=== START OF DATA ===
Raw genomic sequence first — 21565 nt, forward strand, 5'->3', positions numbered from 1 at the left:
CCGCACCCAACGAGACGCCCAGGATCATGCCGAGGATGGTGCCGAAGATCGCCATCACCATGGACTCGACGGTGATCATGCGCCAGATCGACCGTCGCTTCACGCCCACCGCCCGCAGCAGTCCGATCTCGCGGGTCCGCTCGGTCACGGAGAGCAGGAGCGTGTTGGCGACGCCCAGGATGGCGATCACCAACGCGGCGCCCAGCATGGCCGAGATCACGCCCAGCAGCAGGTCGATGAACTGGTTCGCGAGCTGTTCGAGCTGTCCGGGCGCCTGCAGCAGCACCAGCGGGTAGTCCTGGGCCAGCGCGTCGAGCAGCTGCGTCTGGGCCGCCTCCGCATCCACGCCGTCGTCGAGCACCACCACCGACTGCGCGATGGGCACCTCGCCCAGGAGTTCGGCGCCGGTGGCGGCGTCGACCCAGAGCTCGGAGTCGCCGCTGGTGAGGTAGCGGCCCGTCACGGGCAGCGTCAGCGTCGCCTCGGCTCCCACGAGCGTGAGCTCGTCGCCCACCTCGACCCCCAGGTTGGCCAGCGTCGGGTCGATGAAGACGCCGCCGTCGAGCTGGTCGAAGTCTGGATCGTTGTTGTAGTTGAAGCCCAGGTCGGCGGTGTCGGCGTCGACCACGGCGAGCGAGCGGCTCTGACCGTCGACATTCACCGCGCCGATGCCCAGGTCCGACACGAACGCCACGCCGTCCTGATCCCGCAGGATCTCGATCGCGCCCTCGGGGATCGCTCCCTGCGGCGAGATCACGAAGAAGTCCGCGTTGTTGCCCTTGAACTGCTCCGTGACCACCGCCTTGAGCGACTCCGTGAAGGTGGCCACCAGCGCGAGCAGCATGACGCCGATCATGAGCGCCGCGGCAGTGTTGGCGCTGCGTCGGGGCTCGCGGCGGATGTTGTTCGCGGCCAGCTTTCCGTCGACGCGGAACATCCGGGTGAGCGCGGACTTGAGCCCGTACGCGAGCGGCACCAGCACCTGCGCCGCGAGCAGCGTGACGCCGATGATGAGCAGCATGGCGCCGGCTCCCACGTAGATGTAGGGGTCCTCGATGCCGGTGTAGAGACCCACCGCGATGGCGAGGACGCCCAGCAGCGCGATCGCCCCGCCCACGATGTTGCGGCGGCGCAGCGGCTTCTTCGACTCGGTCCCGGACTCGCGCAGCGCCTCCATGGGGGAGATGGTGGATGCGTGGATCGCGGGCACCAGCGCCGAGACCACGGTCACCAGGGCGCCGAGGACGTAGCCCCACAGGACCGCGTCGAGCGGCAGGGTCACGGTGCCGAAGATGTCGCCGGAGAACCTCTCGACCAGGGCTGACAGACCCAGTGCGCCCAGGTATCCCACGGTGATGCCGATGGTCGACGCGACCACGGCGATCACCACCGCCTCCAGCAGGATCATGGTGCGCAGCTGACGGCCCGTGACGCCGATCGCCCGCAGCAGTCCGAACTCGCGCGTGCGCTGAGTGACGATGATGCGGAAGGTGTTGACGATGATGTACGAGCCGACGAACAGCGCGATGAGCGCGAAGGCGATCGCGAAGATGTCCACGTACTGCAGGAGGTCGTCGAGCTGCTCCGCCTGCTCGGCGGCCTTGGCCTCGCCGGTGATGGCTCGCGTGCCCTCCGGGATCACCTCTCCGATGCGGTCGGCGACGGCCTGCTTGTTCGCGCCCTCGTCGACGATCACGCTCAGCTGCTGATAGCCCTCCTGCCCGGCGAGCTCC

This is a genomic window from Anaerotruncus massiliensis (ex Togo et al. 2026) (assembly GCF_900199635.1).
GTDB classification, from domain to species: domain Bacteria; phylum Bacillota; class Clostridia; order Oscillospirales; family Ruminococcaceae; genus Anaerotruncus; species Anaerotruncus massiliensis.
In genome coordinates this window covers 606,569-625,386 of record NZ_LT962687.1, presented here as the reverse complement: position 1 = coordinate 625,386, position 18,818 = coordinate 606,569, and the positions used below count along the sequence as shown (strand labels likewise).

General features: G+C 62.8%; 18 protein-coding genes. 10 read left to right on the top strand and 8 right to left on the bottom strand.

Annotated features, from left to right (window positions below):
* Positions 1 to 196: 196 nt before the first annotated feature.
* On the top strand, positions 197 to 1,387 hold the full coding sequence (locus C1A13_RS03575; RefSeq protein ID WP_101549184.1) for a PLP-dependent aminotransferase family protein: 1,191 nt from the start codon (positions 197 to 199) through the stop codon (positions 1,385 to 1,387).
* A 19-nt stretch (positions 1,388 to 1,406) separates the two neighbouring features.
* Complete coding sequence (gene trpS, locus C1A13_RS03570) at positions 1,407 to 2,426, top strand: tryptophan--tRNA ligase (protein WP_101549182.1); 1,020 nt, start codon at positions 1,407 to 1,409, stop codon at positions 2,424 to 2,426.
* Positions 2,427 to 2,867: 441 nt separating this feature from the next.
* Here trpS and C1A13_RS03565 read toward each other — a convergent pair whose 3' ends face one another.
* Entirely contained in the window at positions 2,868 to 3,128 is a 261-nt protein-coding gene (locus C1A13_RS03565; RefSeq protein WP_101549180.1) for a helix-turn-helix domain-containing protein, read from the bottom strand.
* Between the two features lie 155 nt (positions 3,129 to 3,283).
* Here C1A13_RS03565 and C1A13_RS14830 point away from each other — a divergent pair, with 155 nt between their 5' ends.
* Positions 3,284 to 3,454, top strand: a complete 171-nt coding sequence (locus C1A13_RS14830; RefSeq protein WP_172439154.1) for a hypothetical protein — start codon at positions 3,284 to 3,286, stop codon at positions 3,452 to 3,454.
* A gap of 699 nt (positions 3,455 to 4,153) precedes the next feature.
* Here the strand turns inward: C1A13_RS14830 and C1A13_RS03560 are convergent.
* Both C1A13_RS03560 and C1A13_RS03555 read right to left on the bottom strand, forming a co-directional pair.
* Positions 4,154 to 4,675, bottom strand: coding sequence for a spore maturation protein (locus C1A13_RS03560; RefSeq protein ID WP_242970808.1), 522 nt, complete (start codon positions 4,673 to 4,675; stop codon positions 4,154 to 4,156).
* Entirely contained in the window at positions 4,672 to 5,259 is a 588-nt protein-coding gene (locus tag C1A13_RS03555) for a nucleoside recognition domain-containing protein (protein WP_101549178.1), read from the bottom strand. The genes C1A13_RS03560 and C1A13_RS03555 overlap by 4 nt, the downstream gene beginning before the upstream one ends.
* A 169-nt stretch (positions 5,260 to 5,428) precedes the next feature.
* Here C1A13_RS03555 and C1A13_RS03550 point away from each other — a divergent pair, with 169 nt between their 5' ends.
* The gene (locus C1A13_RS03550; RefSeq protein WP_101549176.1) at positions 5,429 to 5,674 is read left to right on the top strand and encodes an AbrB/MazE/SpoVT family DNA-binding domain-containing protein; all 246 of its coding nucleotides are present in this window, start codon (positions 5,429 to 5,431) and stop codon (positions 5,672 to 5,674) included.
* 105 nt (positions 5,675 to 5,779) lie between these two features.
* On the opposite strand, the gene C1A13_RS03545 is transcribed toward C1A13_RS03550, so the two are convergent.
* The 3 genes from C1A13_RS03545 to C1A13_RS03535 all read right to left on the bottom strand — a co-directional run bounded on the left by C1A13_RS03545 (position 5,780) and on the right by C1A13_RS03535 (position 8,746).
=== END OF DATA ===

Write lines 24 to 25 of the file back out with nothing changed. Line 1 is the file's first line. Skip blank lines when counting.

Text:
* Here C1A13_RS03555 and C1A13_RS03550 point away from each other — a divergent pair, with 169 nt between their 5' ends.
* The gene (locus C1A13_RS03550; RefSeq protein WP_101549176.1) at positions 5,429 to 5,674 is read left to right on the top strand and encodes an AbrB/MazE/SpoVT family DNA-binding domain-containing protein; all 246 of its coding nucleotides are present in this window, start codon (positions 5,429 to 5,431) and stop codon (positions 5,672 to 5,674) included.